By Andrew Donaldson for the Sunday Times
Andrew Donaldson reviews the best books on the musical greats who have provided the soundtracks to our lives
You can blame Keith Richards. The success of his acclaimed 2010 memoir, Life – which in turn had followed fellow Rolling Stones guitarist Ronnie Wood’s equally scandal-steeped autobiography, Ronnie – ushered in a purple patch in lengthy books by and about the golden rock gods of the ’60s and ’70s.
Both Life and Ronnie were wildly entertaining, crammed with anecdotes of bad behaviour that bordered on libel and shored up louche reputations. And they revitalised album sales, too; like the best music writing, they sent younger readers not only back to a time when rock still held the promise of changing lives, but to the songs themselves.
True, a clutter of ghost-written, self-aggrandising piffle has come with the boom.
But thankfully a number of new rock titles do pass muster and any self-respecting music fan would want them stuffing his stocking come Christmas morning.
Neil Young’s kaleidoscopic, disarmingly ramshackle memoir, Waging Heavy Peace: A Hippie Dream (Viking, R231), is at turns mordantly hilarious and touchingly poignant. The rock’s all there, the drugs and downers and bummers, but it’s Young’s personal philosophy, his musings on creativity and his family life, particularly the troubled health of his children, that make this such a moving and honest book.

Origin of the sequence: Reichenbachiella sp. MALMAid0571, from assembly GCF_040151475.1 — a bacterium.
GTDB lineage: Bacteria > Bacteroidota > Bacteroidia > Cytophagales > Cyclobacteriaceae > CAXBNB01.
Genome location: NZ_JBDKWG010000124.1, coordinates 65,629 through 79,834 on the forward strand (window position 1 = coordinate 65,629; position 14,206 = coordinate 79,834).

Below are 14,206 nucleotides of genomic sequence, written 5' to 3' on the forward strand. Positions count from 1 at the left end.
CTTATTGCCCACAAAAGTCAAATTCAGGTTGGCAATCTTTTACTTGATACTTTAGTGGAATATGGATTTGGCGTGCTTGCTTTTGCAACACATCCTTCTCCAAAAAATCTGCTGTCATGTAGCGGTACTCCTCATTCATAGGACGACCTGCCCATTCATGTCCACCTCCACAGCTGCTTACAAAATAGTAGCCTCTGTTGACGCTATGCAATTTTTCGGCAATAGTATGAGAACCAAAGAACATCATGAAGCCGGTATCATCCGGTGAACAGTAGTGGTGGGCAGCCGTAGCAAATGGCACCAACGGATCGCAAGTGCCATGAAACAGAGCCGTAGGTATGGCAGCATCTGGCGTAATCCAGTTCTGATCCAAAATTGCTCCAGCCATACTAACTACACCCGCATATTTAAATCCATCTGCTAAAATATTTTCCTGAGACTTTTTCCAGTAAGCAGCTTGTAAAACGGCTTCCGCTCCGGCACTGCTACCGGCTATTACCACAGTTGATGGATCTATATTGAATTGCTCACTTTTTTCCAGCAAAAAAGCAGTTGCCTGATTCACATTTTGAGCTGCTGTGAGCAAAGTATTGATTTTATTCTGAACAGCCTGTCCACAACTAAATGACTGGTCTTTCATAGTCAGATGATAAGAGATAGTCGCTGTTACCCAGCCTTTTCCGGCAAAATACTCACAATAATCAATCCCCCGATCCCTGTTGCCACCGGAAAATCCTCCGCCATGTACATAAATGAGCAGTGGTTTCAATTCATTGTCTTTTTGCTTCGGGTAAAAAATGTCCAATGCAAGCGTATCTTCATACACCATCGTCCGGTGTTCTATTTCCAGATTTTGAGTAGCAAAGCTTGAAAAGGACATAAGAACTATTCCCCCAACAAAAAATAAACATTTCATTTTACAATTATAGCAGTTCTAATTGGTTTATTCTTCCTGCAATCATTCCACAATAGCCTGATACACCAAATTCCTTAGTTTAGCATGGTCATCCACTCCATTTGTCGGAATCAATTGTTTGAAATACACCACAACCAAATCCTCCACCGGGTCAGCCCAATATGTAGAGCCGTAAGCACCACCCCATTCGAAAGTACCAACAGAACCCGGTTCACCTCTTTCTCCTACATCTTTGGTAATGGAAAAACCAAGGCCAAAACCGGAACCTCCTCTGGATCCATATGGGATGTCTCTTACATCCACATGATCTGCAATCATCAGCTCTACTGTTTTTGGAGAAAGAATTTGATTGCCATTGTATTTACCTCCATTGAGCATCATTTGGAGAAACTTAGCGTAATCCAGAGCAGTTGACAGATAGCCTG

Somewhat in stark contrast to his on-stage guitar-wrecking style, Pete Townshend’s Who I Am (HarperCollins, R231) is a measured, if uncomfortable treatise on the folly of ambition and the rock dream soured. Fearlessly critical of his own failings, The Who guitarist describes juggling a marriage with his compulsion to auto-destruct. There’s some painfully personal stuff, too, on a wretched childhood.
A few books on Mick Jagger appeared in the wake of Life – some of them attempting to address the numerous slurs which Richards directed at the Stones frontman – but the one to watch out for is Philip Norman’s doorstopper, Mick Jagger (HarperCollins, R398). Richly detailed and authoritative, it’s a hugely readable account of a complex, if sometimes unlikeable, rock star.